So constantly be aware of the gaps. The gaps between the observation and the recognition. You've got
to be observing and recognizing that's the behavior I want, but if the behavior I want just came
immediately before a behavior I do not want I am not going to mark that. I will observe it and see if I
can get it for a few more steps and then I will say, “okay, that's good”.


Coming back after you chase something is great, holding position is really, really good. And so, the
delivery has got to be swift and intentional at creating a reinforcement for the behavior you'd like to see

So, if I say good and my dog flips out in front, is it possible to teach loose leash walking like that?
Eventually sure, but you're also reinforcing your dog for being in front, which is counter to loose leash
walking. Because you can't walk with your dog in front of you. You're going to trip. It's dangerous. It's a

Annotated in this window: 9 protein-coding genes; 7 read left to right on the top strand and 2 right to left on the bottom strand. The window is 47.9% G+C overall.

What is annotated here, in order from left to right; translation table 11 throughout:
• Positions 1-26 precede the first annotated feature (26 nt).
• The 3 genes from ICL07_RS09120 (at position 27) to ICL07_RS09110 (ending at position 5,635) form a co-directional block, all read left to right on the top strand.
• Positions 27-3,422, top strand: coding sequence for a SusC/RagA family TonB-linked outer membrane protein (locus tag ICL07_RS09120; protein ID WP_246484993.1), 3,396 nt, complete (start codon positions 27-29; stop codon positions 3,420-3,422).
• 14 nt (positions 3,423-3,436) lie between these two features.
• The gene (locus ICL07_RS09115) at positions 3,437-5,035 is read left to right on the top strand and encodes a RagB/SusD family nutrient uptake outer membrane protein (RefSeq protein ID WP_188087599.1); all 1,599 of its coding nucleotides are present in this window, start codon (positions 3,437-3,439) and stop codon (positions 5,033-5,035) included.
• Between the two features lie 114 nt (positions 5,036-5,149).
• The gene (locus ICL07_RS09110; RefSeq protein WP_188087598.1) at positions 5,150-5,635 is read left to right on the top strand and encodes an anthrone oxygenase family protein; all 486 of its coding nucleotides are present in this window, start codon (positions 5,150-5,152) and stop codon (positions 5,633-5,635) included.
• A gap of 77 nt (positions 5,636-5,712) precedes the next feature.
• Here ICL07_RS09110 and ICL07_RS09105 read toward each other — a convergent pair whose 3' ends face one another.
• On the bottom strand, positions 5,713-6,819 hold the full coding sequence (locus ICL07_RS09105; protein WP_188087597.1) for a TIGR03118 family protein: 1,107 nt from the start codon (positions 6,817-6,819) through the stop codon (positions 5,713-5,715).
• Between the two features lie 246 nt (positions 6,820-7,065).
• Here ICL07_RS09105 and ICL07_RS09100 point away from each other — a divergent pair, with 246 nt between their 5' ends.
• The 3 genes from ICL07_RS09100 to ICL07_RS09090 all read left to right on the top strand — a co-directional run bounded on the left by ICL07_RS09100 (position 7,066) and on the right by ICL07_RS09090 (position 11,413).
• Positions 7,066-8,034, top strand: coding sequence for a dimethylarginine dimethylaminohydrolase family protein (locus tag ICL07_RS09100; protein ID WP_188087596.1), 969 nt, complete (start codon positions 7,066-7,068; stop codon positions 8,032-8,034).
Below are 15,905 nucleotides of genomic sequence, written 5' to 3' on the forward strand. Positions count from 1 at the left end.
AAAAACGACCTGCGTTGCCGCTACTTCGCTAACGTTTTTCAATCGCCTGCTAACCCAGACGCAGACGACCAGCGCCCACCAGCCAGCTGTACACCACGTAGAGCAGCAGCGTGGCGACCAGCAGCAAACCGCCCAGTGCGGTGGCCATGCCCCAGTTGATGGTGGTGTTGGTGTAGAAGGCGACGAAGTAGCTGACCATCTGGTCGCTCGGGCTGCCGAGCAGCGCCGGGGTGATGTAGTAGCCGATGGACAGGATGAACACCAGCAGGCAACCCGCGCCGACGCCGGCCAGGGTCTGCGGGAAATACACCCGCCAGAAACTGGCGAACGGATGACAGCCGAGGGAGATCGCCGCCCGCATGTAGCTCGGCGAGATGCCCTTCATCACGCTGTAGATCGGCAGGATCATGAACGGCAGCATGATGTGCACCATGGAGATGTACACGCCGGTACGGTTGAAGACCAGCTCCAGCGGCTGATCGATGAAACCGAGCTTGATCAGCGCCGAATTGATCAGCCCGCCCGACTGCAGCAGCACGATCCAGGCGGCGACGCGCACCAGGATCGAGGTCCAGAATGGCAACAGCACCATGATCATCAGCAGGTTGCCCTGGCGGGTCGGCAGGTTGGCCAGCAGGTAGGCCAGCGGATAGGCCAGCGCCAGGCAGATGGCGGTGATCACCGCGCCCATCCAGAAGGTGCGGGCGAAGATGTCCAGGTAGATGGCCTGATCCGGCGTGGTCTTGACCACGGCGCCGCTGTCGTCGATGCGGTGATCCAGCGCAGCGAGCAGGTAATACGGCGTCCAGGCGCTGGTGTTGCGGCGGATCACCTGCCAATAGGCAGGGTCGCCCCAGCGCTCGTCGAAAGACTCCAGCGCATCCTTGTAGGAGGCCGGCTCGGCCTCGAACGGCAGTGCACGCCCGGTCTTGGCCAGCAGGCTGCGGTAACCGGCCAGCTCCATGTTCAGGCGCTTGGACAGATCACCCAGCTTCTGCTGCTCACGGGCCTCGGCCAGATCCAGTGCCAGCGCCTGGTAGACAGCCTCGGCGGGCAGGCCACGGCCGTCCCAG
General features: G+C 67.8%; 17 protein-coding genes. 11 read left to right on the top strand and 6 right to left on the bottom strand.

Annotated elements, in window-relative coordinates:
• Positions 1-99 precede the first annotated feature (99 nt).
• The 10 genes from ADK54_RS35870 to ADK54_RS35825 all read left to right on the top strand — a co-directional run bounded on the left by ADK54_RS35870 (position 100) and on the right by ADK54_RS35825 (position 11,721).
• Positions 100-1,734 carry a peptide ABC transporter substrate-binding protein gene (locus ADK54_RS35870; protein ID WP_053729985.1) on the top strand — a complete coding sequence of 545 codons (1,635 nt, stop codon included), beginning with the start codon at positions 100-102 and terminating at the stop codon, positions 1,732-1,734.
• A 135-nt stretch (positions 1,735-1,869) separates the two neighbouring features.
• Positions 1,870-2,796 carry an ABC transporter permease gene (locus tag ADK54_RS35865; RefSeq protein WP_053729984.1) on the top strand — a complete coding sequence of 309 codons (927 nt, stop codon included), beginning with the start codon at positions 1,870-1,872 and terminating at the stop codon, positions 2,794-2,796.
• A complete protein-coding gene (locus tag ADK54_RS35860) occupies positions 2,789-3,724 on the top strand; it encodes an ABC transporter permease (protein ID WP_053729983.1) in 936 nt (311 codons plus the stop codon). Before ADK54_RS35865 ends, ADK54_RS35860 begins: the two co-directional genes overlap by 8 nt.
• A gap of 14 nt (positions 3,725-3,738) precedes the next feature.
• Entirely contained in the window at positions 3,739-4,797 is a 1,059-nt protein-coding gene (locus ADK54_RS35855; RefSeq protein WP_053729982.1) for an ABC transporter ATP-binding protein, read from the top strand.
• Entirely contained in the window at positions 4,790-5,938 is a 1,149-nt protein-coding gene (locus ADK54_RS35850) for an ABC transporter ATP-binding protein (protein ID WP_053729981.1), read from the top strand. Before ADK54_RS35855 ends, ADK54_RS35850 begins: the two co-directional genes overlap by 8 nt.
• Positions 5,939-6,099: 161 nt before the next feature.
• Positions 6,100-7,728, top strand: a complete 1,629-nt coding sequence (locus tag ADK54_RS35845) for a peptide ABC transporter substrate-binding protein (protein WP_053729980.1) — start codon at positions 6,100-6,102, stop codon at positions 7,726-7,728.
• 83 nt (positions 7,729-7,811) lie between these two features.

hazard. Let's not do that.


So, reinforcement needs to be on the side. It's all about what is it we want our dog to learn. The five
elements or six sometimes in this reinforcement process, getting those gaps and minimizing them. And
how do we minimize them? With really good training mechanics. Being prepared, being intentional and
creating the behaviors that you want your dog to do. Now, it could be something as simple as asking
your dog to go in their Hot Zone or go “hop it up” somewhere.


If they go partway and they come back or they go partway and they spin and then you say, “No, no, no.